Knoll was born in Austria and as a child fled from the Nazis. He later came to New York City as a refugee. As a student journalist, Knoll would get into highly controversial debates with conservatives. He became a U.S. citizen in 1946.
Knoll began his journalistic career working with the Washington Post, and from 1963-1968 as the White House Correspondent for the Newhouse National News Service.
Knoll's work landed him on the Richard Nixon's master list of political opponents.
Knoll joined The Progressive as Washington editor in 1968. He became editor of the magazine five years later, moving to Madison, Wisconsin, He remained editor for 21 years, until his death in 1994. where the magazine was based. Knoll described the magazine as the "ecumenical journal of the American left."
Knoll was well-known as "a celebrated and outspoken defender of free speech and a staunch opponent of militarism." In 1979, soon after Knoll took over The Progressive, the magazine became the first publication to be ordered not to print an article by a federal court due to national security. The article was titled "The H-Bomb Secret, How We Got It -- Why We're Telling It." Judge Robert W. Warren of the U.S. District Court in Milwaukee enjoined publication, but the U.S. Department of Justice dropped the action a local newspaper, the Madison Press Connection, "printed a letter that the Government said also contained secret information about the bomb."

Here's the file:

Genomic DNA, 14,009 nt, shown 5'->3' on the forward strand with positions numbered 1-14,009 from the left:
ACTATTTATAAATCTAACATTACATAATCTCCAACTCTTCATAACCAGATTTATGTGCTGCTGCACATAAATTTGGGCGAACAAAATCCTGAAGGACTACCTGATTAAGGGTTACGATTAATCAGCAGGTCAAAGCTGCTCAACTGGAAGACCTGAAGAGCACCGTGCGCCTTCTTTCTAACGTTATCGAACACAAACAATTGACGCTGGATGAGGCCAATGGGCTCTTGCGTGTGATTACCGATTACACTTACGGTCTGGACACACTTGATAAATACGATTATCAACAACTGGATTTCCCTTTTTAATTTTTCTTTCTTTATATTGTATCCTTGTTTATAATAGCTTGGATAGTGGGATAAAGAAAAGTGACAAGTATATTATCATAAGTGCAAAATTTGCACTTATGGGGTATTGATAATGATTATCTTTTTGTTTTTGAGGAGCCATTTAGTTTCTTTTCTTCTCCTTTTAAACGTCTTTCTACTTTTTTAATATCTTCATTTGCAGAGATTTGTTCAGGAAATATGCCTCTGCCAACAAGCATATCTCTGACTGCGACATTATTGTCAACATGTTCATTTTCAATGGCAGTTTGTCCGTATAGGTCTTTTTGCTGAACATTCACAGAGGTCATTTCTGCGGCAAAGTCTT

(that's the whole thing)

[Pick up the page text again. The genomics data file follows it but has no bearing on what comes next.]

Speaking to the House of Delegates of the American Bar Association in Chicago in January 1982, Attorney General William French Smith referred to the epigram "Everything you read in the newspapers is absolutely true except for the rare story of which you happen to have firsthand knowledge" as "Knoll's Law of Media Accuracy."
Knoll was against the Strategic Defense Initiative, arguing in 1983 that the Reagan Administration's assertion that SDI could be the "key to a decent, humane and peaceful future" was "to tell the biggest lie."
In the 1980s, Knoll also regularly appeared on the TV program The MacNeil Lehrer Newshour.
Knoll caused some controversy by opposing the First Gulf War.
Knoll died at the age of 63 on November 2, 1994 in his sleep, following at heart attack, at his home in Madison, Wisconsin.